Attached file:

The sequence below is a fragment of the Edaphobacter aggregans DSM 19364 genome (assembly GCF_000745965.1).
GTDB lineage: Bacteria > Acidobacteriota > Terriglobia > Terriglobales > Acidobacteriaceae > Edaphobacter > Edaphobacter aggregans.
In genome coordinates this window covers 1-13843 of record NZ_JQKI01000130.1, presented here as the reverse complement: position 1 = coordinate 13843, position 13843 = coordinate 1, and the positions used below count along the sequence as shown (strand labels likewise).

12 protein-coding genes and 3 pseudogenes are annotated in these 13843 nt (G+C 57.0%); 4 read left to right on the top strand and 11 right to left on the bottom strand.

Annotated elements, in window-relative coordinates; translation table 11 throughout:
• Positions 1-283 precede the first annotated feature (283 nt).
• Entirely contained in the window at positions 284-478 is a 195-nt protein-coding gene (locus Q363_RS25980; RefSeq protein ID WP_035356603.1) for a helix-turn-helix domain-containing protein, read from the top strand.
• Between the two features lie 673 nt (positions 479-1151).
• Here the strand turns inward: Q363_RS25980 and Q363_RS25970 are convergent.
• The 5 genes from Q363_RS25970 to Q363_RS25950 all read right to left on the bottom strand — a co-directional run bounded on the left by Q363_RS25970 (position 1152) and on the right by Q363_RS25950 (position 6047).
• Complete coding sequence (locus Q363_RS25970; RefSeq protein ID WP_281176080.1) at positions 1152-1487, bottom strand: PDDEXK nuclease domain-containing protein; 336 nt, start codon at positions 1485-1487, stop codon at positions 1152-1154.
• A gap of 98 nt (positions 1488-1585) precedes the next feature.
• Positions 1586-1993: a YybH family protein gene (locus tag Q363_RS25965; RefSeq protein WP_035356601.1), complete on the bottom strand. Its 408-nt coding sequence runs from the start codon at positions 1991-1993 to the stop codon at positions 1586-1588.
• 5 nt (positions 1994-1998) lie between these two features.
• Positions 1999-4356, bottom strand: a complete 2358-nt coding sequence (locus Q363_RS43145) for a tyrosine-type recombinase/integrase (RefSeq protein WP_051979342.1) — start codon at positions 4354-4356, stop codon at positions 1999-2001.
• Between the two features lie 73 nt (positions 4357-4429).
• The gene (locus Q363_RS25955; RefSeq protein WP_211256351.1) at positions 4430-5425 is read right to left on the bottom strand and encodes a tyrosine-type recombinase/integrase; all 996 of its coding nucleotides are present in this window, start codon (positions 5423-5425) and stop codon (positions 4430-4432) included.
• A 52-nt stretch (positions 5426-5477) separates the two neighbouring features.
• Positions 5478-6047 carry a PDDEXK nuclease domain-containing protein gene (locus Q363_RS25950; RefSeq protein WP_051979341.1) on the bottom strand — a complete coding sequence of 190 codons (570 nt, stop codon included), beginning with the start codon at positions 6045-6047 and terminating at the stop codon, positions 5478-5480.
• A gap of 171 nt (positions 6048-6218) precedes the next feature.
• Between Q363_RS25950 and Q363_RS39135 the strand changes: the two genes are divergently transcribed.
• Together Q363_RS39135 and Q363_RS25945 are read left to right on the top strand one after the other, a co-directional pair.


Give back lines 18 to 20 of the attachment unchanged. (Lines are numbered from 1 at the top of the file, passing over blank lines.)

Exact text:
• A 52-nt stretch (positions 5426-5477) separates the two neighbouring features.
• Positions 5478-6047 carry a PDDEXK nuclease domain-containing protein gene (locus Q363_RS25950; RefSeq protein WP_051979341.1) on the bottom strand — a complete coding sequence of 190 codons (570 nt, stop codon included), beginning with the start codon at positions 6045-6047 and terminating at the stop codon, positions 5478-5480.
• A gap of 171 nt (positions 6048-6218) precedes the next feature.